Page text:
JERUSALEM (Nov. 17)
The issue of Sabbath television was injected into the formal opening of the seventh Knesset today touching off a shouting match between the leader of the Orthodox Agudat Israel faction, Rabbi Itshak Meir Levin, and Uri Avneri, of the Haolam Hazeh faction. Rabbi Levin brought the matter up in the course of delivering the first address before the new Knesset. It is an honor that Knesset tradition accords the oldest member, in this instance Rabbi Levin, who is 76. Former Prime Minister David Ben Gurion, who is seven years older, waived the privilege earlier on grounds that the occasion was not one for a political attack on Premier Golda Meir which he felt he would have to make.
Rabbi Levin, however, saw fit to bring up the “evils” of television and the “desecration” of the Sabbath by Israel’s Supreme Court. At that point Mr. Avneri shouted from the floor that the speaker was exploiting a non-political occasion for political purposes. Other members of Agudat Israel took up the cudgels for Rabbi Levin and the chamber echoed with shouts for some time before order was restored. Some members complained later that Rabbi Levin’s Ashkenazic (East European) pronunciation of Hebrew made it difficult for them to understand what he was saying.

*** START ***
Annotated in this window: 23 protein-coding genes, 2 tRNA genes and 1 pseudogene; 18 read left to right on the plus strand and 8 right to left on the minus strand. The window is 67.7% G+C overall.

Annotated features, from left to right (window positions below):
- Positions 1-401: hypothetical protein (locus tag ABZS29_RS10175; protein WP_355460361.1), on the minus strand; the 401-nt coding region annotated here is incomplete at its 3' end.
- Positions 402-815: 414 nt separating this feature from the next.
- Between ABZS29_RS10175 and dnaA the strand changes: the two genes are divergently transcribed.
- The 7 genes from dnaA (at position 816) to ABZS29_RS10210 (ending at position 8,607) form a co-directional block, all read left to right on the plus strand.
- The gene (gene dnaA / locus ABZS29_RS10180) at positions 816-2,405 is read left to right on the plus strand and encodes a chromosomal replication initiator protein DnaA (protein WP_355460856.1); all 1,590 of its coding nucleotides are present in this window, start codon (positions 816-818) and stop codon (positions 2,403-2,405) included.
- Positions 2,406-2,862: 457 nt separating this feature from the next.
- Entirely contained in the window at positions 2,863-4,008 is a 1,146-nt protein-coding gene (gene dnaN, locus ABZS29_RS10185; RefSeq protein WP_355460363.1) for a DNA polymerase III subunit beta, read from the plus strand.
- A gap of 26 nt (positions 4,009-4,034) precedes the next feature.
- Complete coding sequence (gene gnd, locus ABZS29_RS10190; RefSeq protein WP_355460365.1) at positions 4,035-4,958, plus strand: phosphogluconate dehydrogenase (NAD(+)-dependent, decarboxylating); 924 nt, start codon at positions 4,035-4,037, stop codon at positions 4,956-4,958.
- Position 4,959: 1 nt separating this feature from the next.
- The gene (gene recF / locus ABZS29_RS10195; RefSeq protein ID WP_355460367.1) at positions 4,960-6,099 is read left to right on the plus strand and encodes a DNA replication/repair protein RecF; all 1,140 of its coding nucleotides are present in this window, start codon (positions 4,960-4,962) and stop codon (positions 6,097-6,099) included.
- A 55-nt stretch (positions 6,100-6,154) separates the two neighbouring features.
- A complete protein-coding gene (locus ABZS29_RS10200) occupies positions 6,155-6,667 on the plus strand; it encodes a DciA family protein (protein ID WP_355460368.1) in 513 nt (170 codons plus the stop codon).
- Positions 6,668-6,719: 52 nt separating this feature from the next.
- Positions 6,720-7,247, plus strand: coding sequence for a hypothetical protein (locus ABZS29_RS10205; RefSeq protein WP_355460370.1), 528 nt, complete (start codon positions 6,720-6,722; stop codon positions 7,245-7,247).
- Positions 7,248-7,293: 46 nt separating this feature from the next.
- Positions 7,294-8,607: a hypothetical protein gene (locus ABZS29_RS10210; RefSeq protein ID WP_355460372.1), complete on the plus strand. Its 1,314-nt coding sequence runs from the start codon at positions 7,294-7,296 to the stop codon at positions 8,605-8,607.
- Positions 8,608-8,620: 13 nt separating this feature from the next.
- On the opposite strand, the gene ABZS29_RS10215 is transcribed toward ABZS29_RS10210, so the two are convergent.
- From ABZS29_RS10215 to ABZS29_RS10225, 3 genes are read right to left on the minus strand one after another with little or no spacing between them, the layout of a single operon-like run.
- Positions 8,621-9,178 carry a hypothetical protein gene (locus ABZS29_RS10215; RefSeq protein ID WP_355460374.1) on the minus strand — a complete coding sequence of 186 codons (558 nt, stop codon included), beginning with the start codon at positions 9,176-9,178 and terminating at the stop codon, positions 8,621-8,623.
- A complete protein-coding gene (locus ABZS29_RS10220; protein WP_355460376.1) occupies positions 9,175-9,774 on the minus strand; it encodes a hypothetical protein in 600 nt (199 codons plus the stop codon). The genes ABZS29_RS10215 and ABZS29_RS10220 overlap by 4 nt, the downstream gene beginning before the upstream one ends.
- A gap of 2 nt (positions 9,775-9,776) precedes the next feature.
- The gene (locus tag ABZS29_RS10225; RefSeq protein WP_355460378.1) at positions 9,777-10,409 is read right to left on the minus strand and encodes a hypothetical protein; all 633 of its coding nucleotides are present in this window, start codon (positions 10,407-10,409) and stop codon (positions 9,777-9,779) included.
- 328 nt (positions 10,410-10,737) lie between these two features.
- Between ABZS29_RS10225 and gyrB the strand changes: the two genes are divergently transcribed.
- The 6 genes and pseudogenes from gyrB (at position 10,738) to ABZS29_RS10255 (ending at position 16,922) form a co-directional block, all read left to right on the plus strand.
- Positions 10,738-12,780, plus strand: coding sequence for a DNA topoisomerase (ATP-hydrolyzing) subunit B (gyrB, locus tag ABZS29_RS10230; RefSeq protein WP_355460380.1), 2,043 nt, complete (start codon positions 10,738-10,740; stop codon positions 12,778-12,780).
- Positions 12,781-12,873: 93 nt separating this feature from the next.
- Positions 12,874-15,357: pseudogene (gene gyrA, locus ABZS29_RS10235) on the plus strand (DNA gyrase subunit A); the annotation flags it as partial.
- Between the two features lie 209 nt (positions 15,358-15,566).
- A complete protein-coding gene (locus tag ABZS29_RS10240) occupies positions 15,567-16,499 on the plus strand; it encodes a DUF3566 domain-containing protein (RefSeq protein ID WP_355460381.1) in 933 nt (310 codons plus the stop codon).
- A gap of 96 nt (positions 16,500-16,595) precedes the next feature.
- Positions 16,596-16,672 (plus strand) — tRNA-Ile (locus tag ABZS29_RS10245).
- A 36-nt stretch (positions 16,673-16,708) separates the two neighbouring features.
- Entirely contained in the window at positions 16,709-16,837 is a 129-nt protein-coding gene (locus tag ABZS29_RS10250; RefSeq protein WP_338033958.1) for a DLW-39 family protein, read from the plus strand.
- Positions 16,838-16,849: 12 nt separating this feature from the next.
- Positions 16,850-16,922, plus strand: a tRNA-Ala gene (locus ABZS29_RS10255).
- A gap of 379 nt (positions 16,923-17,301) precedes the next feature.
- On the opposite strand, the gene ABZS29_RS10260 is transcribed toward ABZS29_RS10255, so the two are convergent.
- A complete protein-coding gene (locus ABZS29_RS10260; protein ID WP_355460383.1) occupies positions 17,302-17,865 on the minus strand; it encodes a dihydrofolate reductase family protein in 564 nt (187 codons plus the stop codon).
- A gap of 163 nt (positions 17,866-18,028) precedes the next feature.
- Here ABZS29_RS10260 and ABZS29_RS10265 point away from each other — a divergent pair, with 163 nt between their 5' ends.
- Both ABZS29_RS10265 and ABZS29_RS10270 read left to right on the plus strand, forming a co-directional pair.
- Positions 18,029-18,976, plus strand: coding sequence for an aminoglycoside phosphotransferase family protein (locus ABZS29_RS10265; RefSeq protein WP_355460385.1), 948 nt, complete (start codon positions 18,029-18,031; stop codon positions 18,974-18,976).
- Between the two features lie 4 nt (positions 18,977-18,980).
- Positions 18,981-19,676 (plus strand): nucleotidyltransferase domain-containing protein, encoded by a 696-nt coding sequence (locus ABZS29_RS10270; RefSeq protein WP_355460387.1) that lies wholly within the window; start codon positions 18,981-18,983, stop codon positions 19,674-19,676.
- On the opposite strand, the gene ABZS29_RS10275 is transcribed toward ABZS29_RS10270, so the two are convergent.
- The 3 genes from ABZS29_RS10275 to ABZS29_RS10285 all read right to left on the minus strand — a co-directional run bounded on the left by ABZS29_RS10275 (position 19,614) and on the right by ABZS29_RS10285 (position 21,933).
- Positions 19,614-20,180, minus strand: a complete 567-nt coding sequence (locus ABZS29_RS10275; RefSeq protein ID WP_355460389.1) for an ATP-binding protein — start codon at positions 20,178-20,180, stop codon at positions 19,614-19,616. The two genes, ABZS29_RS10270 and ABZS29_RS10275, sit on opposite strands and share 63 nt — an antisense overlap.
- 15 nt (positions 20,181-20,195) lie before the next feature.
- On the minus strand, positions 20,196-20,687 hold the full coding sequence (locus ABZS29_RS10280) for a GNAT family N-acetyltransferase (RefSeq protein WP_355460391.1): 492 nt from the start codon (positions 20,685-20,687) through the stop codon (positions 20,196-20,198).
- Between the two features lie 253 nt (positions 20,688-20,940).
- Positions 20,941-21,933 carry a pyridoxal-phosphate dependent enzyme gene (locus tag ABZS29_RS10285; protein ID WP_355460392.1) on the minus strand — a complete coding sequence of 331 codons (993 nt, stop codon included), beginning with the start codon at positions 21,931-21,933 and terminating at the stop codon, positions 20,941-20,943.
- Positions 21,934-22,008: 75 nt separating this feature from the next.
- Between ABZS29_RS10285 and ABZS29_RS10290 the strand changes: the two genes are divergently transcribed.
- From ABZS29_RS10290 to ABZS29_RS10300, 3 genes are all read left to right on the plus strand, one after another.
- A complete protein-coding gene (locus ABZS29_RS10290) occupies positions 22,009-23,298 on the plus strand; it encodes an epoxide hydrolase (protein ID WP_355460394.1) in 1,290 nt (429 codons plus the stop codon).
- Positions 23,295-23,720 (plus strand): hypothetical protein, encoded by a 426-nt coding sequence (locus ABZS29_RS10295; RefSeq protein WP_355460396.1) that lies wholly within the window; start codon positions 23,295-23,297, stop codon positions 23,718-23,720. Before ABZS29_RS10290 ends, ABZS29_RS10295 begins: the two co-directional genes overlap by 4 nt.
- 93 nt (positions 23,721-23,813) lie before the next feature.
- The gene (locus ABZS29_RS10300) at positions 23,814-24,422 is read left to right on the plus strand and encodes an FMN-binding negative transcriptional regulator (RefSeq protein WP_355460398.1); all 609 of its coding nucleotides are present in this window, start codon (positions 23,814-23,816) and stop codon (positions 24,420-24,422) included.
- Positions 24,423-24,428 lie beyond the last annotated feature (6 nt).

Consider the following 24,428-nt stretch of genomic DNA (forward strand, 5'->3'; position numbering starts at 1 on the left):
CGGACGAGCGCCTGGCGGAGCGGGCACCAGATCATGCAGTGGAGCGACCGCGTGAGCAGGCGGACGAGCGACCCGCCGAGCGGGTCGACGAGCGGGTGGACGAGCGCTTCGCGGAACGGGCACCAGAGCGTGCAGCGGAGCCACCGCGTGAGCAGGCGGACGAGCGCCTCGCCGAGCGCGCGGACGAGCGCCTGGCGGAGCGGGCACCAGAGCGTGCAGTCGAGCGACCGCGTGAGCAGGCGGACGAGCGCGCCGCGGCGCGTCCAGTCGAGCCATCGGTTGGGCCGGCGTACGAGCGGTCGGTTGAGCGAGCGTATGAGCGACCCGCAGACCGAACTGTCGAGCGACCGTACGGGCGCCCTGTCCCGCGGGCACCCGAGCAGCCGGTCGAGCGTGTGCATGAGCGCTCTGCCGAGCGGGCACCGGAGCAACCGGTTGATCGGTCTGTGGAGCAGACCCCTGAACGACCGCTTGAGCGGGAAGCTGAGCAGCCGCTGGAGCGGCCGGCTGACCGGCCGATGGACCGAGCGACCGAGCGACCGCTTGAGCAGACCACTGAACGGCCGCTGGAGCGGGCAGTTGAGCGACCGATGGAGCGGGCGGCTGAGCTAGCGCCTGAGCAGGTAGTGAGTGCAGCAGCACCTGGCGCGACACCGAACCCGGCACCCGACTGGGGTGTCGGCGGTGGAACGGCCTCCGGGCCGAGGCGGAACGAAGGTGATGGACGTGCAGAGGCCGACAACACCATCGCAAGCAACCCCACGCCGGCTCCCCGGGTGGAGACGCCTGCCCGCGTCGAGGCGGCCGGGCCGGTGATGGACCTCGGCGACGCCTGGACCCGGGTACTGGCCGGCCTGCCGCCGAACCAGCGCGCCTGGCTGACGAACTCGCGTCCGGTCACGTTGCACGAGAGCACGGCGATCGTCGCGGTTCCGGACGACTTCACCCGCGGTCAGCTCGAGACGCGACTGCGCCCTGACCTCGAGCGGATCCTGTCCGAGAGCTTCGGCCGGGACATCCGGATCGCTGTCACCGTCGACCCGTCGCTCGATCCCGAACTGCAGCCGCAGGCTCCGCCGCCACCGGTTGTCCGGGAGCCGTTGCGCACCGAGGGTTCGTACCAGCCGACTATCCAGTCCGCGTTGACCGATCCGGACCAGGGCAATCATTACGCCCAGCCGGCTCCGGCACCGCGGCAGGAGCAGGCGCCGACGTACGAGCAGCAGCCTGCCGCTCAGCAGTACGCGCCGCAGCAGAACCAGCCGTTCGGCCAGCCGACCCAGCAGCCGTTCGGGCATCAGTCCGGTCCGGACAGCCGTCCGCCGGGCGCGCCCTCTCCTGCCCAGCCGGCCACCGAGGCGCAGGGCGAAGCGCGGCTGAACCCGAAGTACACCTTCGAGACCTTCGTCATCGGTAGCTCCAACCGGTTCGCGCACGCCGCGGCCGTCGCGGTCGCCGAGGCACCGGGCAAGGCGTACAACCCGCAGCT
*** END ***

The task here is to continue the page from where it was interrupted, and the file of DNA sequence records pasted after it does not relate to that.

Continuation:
Generally, however, the opening went smoothly. President Zalman Shazar opened the session with a review of events during the tenure of the last (sixth) Knesset and delivered a eulogy for those Knesset members who died, among then the late Premier Levi Eshkol. He turned the floor over to Rabbi Levin acting in the capacity of Knesset elder. Rabbi Levin took the oath of office–a declaration of loyalty with no religious connotations–and then administered it to his 119 fellow Knesset members. The Knesset then elected Reuben Barkatt of the Labor Party-Mapam Alightment as its new speaker. It has yet to elect eight deputy speakers, one of whom is expected to be an Israeli Arab, Seif El Din Zuabi, the first Arab to hold that post.
The next order of business will be the election of nine permanent Knesset committees. The number and composition of each committee will be decided by an arrangements committee consisting of representatives of all factions in the Knesset. The election of committee chairman may encounter complications if some of those selected are members of the outgoing Cabinet who will not be included in the new one.